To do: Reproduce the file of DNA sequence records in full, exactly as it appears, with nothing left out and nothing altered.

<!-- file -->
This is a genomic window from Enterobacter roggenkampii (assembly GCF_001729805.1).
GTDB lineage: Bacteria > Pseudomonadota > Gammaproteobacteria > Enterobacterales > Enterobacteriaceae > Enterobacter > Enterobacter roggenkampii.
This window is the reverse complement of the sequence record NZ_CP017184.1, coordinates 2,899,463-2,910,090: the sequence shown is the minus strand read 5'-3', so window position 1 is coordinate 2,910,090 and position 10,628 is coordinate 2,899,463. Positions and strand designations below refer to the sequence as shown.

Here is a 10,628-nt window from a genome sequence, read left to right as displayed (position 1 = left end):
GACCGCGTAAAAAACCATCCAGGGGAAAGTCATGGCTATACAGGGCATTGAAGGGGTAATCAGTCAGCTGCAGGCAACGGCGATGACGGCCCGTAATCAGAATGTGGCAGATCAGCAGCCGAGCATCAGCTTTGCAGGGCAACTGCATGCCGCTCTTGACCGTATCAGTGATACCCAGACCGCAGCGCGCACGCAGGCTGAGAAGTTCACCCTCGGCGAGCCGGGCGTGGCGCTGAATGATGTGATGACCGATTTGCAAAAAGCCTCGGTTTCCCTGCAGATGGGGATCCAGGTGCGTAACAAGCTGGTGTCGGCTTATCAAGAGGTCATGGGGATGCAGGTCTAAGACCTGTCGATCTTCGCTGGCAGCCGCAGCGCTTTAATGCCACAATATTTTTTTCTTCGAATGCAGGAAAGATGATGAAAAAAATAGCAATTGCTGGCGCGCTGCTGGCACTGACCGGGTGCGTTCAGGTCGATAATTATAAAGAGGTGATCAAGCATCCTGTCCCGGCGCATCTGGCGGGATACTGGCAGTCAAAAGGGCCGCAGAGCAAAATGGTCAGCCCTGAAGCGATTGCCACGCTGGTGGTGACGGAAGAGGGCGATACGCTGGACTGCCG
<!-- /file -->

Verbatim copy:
This is a genomic window from Enterobacter roggenkampii (assembly GCF_001729805.1).
GTDB lineage: Bacteria > Pseudomonadota > Gammaproteobacteria > Enterobacterales > Enterobacteriaceae > Enterobacter > Enterobacter roggenkampii.
This window is the reverse complement of the sequence record NZ_CP017184.1, coordinates 2,899,463-2,910,090: the sequence shown is the minus strand read 5'-3', so window position 1 is coordinate 2,910,090 and position 10,628 is coordinate 2,899,463. Positions and strand designations below refer to the sequence as shown.

Here is a 10,628-nt window from a genome sequence, read left to right as displayed (position 1 = left end):
GACCGCGTAAAAAACCATCCAGGGGAAAGTCATGGCTATACAGGGCATTGAAGGGGTAATCAGTCAGCTGCAGGCAACGGCGATGACGGCCCGTAATCAGAATGTGGCAGATCAGCAGCCGAGCATCAGCTTTGCAGGGCAACTGCATGCCGCTCTTGACCGTATCAGTGATACCCAGACCGCAGCGCGCACGCAGGCTGAGAAGTTCACCCTCGGCGAGCCGGGCGTGGCGCTGAATGATGTGATGACCGATTTGCAAAAAGCCTCGGTTTCCCTGCAGATGGGGATCCAGGTGCGTAACAAGCTGGTGTCGGCTTATCAAGAGGTCATGGGGATGCAGGTCTAAGACCTGTCGATCTTCGCTGGCAGCCGCAGCGCTTTAATGCCACAATATTTTTTTCTTCGAATGCAGGAAAGATGATGAAAAAAATAGCAATTGCTGGCGCGCTGCTGGCACTGACCGGGTGCGTTCAGGTCGATAATTATAAAGAGGTGATCAAGCATCCTGTCCCGGCGCATCTGGCGGGATACTGGCAGTCAAAAGGGCCGCAGAGCAAAATGGTCAGCCCTGAAGCGATTGCCACGCTGGTGGTGACGGAAGAGGGCGATACGCTGGACTGCCG